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Apple found itself at a crossroads of indecision that led to the slow death of Project Titan.

Apple Park, view from Apple Maps

Detailed report on a decade of Apple Car development reveals five rejected concepts, hubris and managerial shortcomings.

Analysts will no doubt be studying Apple's best-kept secret, Project Titan, for years to come. With each new report, interesting facts emerge that were forgotten over time or were never published behind closed doors.

The latest Bloomberg story paints a grim picture of the indecisiveness that ultimately led to the demise of the Apple Car and Project Titan. In the ten years since 2014, Apple has spent about $10 billion on the project and produced at least five prototypes.

The most interesting takeaway from this confusing story is Apple's different design goals. Prototypes included Jony Ive's so-called “Bread Loaf” with club seats, Kevin Lynch's “I-Beam” without a windshield, and a boring final prototype that could have passed for a Tesla.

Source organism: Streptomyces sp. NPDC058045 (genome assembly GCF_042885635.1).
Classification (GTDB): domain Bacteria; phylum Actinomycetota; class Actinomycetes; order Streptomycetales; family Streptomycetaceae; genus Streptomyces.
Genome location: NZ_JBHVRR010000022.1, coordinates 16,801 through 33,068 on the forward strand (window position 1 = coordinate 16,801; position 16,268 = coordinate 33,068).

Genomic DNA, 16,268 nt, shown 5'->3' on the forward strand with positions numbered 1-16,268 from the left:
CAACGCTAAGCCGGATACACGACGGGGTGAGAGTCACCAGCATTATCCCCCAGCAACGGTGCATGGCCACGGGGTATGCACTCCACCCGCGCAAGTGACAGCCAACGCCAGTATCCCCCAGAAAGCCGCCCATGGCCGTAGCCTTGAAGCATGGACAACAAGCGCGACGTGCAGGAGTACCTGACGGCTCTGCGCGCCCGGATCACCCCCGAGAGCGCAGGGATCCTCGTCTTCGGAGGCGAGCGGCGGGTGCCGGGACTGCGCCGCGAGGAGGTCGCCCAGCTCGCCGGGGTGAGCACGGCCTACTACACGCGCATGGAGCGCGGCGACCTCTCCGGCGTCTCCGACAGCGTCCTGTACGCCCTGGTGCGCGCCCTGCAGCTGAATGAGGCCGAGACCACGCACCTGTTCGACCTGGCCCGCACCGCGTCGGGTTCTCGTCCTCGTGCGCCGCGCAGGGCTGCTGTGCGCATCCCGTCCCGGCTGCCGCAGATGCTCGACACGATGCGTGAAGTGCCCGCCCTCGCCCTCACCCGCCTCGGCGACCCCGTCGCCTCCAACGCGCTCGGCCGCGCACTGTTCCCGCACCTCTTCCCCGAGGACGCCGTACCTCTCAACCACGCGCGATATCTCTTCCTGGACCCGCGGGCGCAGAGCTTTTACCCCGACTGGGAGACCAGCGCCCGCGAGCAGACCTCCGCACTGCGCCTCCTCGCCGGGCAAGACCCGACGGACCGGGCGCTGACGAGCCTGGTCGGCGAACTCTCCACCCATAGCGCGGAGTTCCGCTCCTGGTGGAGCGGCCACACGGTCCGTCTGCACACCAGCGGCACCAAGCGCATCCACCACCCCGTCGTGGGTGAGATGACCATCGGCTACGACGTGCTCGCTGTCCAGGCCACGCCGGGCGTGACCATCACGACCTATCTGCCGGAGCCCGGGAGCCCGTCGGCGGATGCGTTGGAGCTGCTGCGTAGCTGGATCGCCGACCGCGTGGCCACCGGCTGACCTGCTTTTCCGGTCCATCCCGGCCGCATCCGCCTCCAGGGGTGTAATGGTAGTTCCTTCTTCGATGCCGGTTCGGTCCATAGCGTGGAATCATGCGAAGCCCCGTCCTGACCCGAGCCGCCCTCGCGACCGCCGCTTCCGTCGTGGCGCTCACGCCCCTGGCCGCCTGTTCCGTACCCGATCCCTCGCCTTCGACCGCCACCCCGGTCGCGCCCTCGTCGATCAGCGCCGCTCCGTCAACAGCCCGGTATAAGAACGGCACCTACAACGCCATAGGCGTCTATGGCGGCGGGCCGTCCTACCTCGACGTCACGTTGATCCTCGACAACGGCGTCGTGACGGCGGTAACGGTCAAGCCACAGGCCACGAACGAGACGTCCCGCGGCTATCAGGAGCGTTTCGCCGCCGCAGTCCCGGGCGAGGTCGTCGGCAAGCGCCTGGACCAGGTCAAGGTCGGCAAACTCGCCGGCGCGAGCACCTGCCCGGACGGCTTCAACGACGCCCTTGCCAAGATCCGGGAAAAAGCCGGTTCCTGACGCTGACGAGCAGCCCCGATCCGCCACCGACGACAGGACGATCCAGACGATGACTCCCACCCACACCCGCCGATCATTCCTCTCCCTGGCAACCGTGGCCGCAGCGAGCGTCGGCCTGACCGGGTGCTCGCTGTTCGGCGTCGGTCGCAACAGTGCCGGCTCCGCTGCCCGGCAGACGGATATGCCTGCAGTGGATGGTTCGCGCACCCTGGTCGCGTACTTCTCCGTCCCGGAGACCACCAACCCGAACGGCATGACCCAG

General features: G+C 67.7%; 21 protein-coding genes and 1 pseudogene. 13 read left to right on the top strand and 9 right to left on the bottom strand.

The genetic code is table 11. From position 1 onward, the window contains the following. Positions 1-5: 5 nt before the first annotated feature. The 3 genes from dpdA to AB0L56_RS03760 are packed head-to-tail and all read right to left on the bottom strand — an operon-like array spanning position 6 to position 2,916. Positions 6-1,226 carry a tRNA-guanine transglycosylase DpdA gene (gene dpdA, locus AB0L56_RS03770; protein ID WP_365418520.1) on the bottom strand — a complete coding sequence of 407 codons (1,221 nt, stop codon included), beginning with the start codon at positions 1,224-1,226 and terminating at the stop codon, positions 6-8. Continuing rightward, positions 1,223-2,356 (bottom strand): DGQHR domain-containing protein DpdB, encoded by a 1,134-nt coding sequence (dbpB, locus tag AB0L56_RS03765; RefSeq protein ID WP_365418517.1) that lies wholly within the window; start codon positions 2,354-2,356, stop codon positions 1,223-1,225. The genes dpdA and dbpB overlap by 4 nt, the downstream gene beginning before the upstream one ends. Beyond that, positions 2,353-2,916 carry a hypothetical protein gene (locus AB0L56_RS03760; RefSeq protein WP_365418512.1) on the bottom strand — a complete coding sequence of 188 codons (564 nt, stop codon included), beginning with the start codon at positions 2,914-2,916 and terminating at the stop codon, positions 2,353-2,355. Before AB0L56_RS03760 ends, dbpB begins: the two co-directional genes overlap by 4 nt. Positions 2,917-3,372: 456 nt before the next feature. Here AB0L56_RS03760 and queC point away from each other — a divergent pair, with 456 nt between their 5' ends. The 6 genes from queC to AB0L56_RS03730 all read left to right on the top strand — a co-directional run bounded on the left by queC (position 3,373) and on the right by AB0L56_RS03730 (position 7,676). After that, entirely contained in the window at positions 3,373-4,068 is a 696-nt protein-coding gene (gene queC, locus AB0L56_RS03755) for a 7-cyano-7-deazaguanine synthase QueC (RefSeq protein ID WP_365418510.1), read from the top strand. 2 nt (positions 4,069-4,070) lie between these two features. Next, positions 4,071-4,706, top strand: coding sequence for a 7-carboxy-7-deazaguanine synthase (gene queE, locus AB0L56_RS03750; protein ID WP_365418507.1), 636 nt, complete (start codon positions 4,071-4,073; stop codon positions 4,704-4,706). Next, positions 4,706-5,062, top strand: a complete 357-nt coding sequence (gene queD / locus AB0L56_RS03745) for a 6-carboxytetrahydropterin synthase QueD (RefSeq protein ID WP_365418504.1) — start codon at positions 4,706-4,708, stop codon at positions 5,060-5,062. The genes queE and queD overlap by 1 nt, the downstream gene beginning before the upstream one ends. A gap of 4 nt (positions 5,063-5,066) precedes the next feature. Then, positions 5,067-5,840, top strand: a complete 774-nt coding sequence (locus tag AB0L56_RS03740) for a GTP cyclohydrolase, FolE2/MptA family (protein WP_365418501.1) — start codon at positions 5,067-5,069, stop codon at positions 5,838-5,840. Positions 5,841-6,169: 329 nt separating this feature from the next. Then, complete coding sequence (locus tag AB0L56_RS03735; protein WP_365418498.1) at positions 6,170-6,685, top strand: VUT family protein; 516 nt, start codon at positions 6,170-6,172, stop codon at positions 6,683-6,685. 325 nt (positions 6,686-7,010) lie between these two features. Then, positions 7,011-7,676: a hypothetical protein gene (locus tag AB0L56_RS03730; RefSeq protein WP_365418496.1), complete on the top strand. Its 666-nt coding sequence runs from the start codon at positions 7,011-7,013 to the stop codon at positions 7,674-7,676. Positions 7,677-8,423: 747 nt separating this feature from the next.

The Bread Loaf would have an autonomy level of 5. It would have no steering wheel and would have a video game control panel in case the racer needed to take control. It was essentially a minivan with a glass roof, white tires and sliding doors.

The I-Beam was a symmetrical, pill-shaped nightmare that lacked front and rear windows. It's unclear how the driver would be able to take control without seeing the front end.

Every prototype that came and went underwent many changes in design and function, but nothing ever made it to the production stage.

Managers at the top vetoed any requests from employees who wanted to shut down the project. An unnamed Apple executive is quoted as saying, “You could have done this 10 years ago” after the latest version included pedals and a steering wheel.

After Project Titan is completed, approximately 2,000 employees will face reassignment or layoffs. Many are said to be switching to Apple's ambitious artificial intelligence initiatives, expected to arrive later in 2024.

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